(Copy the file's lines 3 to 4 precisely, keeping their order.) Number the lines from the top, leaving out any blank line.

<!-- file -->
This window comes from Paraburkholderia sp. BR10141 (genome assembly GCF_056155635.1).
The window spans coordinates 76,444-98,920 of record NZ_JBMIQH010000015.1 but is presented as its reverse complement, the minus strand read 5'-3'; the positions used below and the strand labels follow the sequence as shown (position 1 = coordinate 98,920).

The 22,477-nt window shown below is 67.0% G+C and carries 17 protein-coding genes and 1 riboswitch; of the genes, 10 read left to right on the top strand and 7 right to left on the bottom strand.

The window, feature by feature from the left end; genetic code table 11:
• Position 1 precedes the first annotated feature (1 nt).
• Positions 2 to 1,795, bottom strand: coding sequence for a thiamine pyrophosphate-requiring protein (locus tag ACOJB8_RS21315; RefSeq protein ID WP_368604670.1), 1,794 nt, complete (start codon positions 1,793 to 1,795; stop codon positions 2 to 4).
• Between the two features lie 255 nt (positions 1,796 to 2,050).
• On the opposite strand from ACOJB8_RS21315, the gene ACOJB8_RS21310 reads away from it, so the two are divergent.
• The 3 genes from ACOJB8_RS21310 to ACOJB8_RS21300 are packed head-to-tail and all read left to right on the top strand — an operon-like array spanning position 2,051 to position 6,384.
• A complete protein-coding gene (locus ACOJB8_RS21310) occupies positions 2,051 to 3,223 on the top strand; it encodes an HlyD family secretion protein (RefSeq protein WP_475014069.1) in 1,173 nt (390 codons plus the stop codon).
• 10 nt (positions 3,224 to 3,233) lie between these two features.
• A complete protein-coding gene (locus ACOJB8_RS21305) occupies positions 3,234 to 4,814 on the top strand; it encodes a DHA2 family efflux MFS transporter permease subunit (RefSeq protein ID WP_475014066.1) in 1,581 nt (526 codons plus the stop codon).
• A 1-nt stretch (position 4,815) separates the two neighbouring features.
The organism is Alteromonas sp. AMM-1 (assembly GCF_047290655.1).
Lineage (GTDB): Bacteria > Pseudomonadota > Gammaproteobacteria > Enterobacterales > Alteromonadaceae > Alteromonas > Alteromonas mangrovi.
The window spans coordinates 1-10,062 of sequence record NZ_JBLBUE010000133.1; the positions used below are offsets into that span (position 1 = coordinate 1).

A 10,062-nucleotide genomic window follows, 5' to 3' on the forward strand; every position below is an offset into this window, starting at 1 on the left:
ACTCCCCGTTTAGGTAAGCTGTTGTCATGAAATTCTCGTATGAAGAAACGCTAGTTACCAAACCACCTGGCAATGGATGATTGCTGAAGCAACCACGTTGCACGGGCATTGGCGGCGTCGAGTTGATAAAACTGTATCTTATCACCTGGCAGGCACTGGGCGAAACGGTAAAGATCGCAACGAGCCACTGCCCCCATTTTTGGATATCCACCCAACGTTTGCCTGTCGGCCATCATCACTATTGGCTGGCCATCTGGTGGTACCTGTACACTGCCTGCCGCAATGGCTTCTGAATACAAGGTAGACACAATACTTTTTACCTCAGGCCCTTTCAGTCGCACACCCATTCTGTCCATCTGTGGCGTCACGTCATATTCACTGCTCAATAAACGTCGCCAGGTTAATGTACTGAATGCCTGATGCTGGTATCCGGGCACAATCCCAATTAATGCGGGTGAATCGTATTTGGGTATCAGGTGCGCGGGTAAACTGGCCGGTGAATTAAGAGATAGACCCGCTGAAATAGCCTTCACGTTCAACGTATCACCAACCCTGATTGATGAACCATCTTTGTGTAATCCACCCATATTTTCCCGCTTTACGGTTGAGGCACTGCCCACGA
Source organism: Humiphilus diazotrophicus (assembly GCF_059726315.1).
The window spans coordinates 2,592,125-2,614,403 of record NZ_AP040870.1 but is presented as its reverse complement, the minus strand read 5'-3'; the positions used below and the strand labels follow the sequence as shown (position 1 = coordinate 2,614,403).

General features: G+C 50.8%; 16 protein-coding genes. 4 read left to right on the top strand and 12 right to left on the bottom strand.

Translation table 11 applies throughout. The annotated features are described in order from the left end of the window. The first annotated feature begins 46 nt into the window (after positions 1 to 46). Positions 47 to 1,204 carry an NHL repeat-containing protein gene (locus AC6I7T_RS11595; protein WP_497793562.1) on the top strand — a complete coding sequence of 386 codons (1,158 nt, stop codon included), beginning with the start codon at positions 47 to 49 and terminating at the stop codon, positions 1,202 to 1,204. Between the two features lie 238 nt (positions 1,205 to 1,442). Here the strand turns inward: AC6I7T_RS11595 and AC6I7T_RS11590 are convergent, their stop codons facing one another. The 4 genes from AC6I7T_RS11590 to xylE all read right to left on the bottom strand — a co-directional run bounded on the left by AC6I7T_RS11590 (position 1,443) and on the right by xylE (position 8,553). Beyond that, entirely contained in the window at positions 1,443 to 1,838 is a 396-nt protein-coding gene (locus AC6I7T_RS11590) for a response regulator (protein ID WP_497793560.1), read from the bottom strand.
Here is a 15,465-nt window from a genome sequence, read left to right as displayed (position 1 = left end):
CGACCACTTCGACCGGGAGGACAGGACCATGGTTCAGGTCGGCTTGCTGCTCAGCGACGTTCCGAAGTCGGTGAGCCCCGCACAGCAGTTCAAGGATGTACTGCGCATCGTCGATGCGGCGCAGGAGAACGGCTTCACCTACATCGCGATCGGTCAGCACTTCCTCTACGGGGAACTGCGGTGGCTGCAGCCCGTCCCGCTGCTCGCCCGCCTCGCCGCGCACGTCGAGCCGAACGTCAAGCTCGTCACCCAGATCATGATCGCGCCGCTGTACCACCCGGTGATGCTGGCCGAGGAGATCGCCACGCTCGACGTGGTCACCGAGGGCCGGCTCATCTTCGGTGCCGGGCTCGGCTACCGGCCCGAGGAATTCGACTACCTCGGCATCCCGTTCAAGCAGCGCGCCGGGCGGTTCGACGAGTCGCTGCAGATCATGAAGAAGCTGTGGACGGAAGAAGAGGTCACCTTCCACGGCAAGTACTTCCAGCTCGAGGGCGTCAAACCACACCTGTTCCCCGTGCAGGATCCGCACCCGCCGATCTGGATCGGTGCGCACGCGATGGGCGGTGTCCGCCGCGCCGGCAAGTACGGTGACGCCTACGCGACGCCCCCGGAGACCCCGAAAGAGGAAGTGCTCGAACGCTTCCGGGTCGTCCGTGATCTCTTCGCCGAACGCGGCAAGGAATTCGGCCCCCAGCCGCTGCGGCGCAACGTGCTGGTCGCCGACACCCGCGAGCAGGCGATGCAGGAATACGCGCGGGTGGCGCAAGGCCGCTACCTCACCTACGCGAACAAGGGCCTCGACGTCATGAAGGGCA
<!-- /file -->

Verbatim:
The 22,477-nt window shown below is 67.0% G+C and carries 17 protein-coding genes and 1 riboswitch; of the genes, 10 read left to right on the top strand and 7 right to left on the bottom strand.

The window, feature by feature from the left end; genetic code table 11: